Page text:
German Chancellor Angela Merkel responded to US President Donald Trump’s trade adviser’s earlier comments on the “grossly undervalued” euro.
“We won’t exercise any influence over the European Central Bank, so I can’t and I don’t want to change the situation as it is now,” she said on Tuesday after meeting with the Swedish prime minister, according to Bloomberg News’ Patrick Donahue and Arne Delfs.
“Beyond that, we strive to trade on the global market with competitive products in fair trade with all others.”
Earlier on Tuesday, Trump’s trade adviser, Peter Navarro, told the Financial Times that Germany is using a “grossly undervalued” euro to its advantage against other nations in the European Union and against the US.
“A big obstacle to viewing TTIP as a bilateral deal is Germany, which continues to exploit other countries in the EU as well as the US with an ‘implicit Deutsche Mark’ that is grossly undervalued,” Navarro, the head of Trump’s new National Trade Council, told the Financial Times.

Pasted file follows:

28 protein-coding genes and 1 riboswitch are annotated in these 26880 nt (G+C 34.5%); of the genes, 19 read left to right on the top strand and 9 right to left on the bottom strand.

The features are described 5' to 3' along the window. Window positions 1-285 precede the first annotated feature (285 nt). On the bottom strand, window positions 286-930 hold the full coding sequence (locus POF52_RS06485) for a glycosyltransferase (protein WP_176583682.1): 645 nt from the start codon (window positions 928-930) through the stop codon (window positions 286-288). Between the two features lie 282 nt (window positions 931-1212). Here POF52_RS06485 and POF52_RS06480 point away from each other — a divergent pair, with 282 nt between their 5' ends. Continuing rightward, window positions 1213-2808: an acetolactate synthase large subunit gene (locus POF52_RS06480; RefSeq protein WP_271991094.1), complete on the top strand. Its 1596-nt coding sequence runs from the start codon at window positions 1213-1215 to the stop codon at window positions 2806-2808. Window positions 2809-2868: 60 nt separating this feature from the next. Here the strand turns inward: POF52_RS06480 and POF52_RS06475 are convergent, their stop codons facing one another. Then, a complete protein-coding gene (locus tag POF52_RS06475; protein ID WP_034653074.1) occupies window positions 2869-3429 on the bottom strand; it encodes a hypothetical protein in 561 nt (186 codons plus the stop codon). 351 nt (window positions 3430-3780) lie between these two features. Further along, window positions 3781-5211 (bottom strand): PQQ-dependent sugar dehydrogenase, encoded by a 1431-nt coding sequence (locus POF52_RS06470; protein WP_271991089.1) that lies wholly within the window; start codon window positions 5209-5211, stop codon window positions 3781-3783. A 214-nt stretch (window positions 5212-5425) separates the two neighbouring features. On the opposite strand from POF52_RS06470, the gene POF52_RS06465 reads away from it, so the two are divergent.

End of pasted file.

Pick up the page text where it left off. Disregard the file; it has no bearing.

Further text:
The Transatlantic Trade and Investment Partnership, or TTIP, is a proposed trade agreement between the EU and the US.
The euro jumped after the report crossed the wires. It is up by 0.8% at 1.0783 against the dollar as of 12:36 a.m. ET.
Last week, Ted Malloch, the man who is tipped to become the US ambassador to the EU, told the BBC that the euro “could collapse” in the next 18 months.
“The one thing I would do in 2017 is short the euro,” Malloch told BBC. “I think it is a currency that is not only in demise but has a real problem and could in fact collapse in the coming year, year and a half. I am not the only person or economist of that point of view.”